Person:Canute the Great (1)

Knud Svendsen "the Great" _____
b.995 Denmark
m. Abt 998
  1. Knud Svendsen "the Great" _____995 - 1035
  1. Harold Harefoot _____1015 - 1040
  2. Svein of Norway1016 - 1035
  • HKnud Svendsen "the Great" _____995 - 1035
  • WEmma of NormandyAbt 982 - 1052
m. Jul 1017
  1. Harthacnut _____1018 - 1042
  2. Gunhilda of DenmarkAbt 1020 - 1038
Facts and Events
Name Knud Svendsen "the Great" _____
Alt Name Canute _____
Gender Male
Birth[1] 995 DenmarkHouse of Knýtlinga
Marriage to Ælfgifu of Northampton
Marriage Jul 1017 to Emma of Normandy
Death[1] 12 Nov 1035 Shaftesbury, Dorset, England
Reference Number[1] Q134128?

the text in this section is copied from an article in Wikipedia

Cnut the Great (; ; ;  – 12 November 1035), also known as Canute, whose father was Sweyn Forkbeard (which gave him the patronym), was King of Denmark, England and Norway; together often referred to as the North Sea Empire. Yet after the deaths of his heirs within a decade of his own, and the Norman conquest of England in 1066, this legacy was lost. He is popularly invoked in the context of the legend of King Canute and the tide, which usually misrepresents him as a deluded monarch believing he has supernatural powers, contrary to the original legend which portrays a wise king who rebuked his courtiers for their fawning behaviour.

As a Danish prince, Cnut won the throne of England in 1016 in the wake of centuries of Viking activity in northwestern Europe. His later accession to the Danish throne in 1018 brought the crowns of England and Denmark together. Cnut sought to keep this power-base by uniting Danes and English under cultural bonds of wealth and custom, as well as through sheer brutality. After a decade of conflict with opponents in Scandinavia, Cnut claimed the crown of Norway in Trondheim in 1028. The Swedish city Sigtuna was held by Cnut (he had coins struck there that called him king, but there is no narrative record of his occupation).

Dominion of England lent the Danes an important link to the maritime zone between the islands of Great Britain and Ireland, where Cnut, like his father before him, had a strong interest and wielded much influence among the Norse–Gaels. Cnut's possession of England's dioceses and the continental Diocese of Denmark—with a claim laid upon it by the Holy Roman Empire's Archdiocese of Hamburg-Bremen—was a source of great prestige and leverage within the Catholic Church and among the magnates of Christendom (gaining notable concessions such as one on the price of the pallium of his bishops, though they still had to travel to obtain the pallium, as well as on the tolls his people had to pay on the way to Rome). After his 1026 victory against Norway and Sweden, and on his way back from Rome where he attended the coronation of the Holy Roman Emperor, Cnut, in a letter written for the benefit of his subjects, deemed himself "King of all England and Denmark and the Norwegians and of some of the Swedes". The Anglo-Saxon kings used the title "king of the English". Cnut was —"king of all England". Medieval historian Norman Cantor called him "the most effective king in Anglo-Saxon history".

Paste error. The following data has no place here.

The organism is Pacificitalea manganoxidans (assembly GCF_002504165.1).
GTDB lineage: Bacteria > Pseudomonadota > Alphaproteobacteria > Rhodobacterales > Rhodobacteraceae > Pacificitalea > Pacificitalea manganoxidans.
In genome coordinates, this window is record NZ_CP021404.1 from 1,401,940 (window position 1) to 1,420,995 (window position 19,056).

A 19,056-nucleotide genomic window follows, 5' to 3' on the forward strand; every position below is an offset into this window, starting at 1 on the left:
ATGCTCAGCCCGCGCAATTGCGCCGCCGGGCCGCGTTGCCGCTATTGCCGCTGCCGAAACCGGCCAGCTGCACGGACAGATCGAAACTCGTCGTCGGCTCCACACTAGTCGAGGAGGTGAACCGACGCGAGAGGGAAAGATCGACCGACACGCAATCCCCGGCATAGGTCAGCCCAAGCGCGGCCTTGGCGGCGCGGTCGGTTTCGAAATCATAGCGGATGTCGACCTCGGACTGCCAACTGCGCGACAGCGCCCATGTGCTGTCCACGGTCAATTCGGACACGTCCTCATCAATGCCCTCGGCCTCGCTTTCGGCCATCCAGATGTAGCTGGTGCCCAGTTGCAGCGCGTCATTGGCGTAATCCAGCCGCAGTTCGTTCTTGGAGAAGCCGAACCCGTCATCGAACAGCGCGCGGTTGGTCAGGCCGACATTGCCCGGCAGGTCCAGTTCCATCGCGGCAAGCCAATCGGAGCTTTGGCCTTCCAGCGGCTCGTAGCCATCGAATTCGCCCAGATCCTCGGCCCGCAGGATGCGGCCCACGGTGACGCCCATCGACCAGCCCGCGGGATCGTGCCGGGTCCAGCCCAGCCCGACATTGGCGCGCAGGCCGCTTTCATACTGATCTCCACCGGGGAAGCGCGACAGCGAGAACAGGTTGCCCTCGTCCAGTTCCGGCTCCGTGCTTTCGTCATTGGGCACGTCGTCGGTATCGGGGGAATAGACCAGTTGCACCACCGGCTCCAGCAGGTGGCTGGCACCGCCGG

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  1. 1.0 1.1 1.2 Canute the Great, in Wikipedia: The Free Encyclopedia.
  2.   KNUD Svendsen, son of SVEND I "Tveskæg/Forkbeard" King of Denmark & his first wife [Gunhild] --- ([995]-Shaftesbury, Dorset 12 Nov 1035, bur Winchester Cathedral, Old Minster), in Cawley, Charles. Medieval Lands: A prosopography of medieval European noble and royal families.
  3.   Cnut 3 (Male), in The Prosopography of Anglo-Saxon England.